Features: Hands-On Experience

Policy and Legislation Society sponsors competition that lets students draft bill proposals—some of which have become state laws

Monday, November 29, 2021
Isaac Hagerbaumer

By Patrick McDonnell

Many law school students say they want to get involved in shaping the law and helping the community. But the members of the Policy and Legislation Society (PALS) at the UNLV William S. Boyd School of Law are taking this premise quite literally.

The three-year-old student organization’s Making the Law competition crafts not just ideas, but actual legislation: Three bills created with PALS input were passed by the 2021 Legislature and signed into law by Governor Steve Sisolak.

The inaugural competition, which was organized by founding PALS President Radhika Kunnel, took place in October 2020. The first-of-its-kind contest in the United States begins when PALS students learn how to create bill draft requests (BDRs). Those requests then go to an anonymous committee, which reviews the material and selects the top eight. Those students who make the cut then present the proposed bills in mock committee hearings before actual legislators.

Legislators are both part of the hearing and act as judges. They ask the competitors questions about the BDR, as a legislative committee would do. Following the presentations, legislators judge the competitors’ overall efforts, including the quality of the BDRs.

“You have to be able to read the law and understand the law,” says Isaac Hagerbaumer, a 3L student and 2021-22 PALS president. “Then you learn how to present.”

Nevada legislators and attorneys have been among those who have judged the competition, including such UNLV Boyd Law alums as Assembly Speaker Jason Frierson (part of the school’s first graduating class) and Senate Majority Leader Nicole Cannizzaro (a 2010 graduate). Other notables who have taken part in the mock committee hearings include Assemblywomen Shannon Bilbray-Axelrod and Rochelle Nguyen (a 2002 graduate), and Clark County Commissioners Marilyn Kirkpatrick and Tick Segerblom. Hagerbaumer also notes that Dr. David Orentlicher, a UNLV Boyd professor who was a freshman Assemblyman this year and who serves as PALS’ faculty adviser, also has been extremely important to the organization’s success.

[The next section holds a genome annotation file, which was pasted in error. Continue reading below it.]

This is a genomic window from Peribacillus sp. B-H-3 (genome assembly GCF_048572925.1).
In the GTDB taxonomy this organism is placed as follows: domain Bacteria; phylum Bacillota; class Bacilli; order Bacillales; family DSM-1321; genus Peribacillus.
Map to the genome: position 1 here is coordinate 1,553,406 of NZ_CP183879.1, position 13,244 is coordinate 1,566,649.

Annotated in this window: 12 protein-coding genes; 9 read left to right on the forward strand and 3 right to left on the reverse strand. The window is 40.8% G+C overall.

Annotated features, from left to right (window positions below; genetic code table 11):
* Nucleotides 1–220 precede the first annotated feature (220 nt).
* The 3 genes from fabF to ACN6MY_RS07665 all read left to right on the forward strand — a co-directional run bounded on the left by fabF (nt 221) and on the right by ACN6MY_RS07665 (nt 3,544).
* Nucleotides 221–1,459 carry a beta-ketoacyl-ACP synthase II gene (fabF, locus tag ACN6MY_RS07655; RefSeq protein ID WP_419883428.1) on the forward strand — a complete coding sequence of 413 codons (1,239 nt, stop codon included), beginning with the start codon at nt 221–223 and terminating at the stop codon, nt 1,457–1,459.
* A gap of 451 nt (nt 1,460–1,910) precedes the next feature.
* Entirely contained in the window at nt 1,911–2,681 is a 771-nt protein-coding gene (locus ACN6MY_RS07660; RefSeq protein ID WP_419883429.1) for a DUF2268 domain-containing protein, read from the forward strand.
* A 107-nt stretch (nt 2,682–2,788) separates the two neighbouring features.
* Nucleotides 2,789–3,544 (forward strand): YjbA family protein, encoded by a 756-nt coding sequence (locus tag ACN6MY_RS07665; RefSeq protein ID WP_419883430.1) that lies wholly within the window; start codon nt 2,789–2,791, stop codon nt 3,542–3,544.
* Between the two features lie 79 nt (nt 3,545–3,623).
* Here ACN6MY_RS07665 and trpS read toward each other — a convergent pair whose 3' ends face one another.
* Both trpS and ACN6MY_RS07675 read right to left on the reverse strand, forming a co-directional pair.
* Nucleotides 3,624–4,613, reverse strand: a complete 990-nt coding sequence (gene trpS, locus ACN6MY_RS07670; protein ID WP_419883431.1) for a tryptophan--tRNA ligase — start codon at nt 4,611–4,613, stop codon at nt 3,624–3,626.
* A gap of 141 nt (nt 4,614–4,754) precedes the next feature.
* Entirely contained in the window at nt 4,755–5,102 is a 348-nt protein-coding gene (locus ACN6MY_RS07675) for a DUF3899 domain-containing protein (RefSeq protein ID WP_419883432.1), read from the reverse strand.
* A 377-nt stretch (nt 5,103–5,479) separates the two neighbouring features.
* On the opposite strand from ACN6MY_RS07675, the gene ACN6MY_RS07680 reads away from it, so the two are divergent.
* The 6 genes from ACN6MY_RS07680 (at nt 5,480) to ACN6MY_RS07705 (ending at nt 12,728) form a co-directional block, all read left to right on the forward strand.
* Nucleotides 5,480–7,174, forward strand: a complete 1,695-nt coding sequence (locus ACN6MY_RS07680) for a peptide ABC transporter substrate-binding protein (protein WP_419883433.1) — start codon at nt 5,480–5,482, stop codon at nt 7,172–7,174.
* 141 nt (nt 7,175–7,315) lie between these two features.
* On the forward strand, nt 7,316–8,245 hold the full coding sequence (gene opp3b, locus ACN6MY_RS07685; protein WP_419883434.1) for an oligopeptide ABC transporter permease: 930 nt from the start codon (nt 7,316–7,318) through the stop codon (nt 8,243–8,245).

Jorge “Coco” Padilla, a 3L student who submitted a BDR providing pro bono immigration-related legal services, won the inaugural competition. Padilla’s entry turned into Assembly Bill 376, which came to be known as the Keep Nevada Working Act (See Page 8). On June 11, Sisolak signed AB 376 into law, which among other things allocates $500,000 in state funds to UNLV Boyd’s Immigration Clinic over two years. 

Two other 3L students, Karyna Armstrong and Sebastian Ross, took second place behind Padilla with a BDR that focused on name, image, and likeness (NIL) rules for Nevada collegiate athletes. Their proposal eventually turned into Assembly Bill 254, which permits student-athletes to enter into third-party endorsement contracts without losing their amateur athletic status.  

Additionally, 3L student and PALS member Gabrielle Boliou worked with Assemblywoman Melissa Hardy on a BDR that removes the statute of limitations for sex trafficking offenses. Boliou’s entry made it to the semifinals of the 2020 Making the Law competition. 

The second Making the Law competition took place in March, with 3L student Kelsey DeLozier taking home first place for her work expanding adoptive parents’ rights. DeLozier’s BDR changed the definition of surrogacy, protecting “the parental rights of intended parents in a traditional surrogacy arrangement,” according to the Legislative Digest from her bill request.

During this academic year, PALS plans to host events discussing two new bills that will impact Nevada’s criminal justice system.
“I would like to see PALS be a platform for students to pursue careers forming legislation and to maybe even become legislators,” Hagerbaumer says, adding that cultivating relationships is critical. “We would like to educate the legal and law school community on these impacts and connect students with the legislators that drafted and got those bills passed.”

Hagerbaumer stresses person-to-person connection as a key to PALS’ success—and he knows from experience, as he interned for Clark County District Attorney Steve Wolfson this past summer. During the internship, Hagerbaumer asked Wolfson, “What do you think is the most important thing to litigating cases in Las Vegas?”

“He said, ‘In general, litigating cases takes fostering good relationships with everyone around you,’” Hagerbaumer says. “This is important because it emphasizes if you want to practice law successfully, you aren’t doing it alone. You need to collaborate and sometimes receive help from those around you.”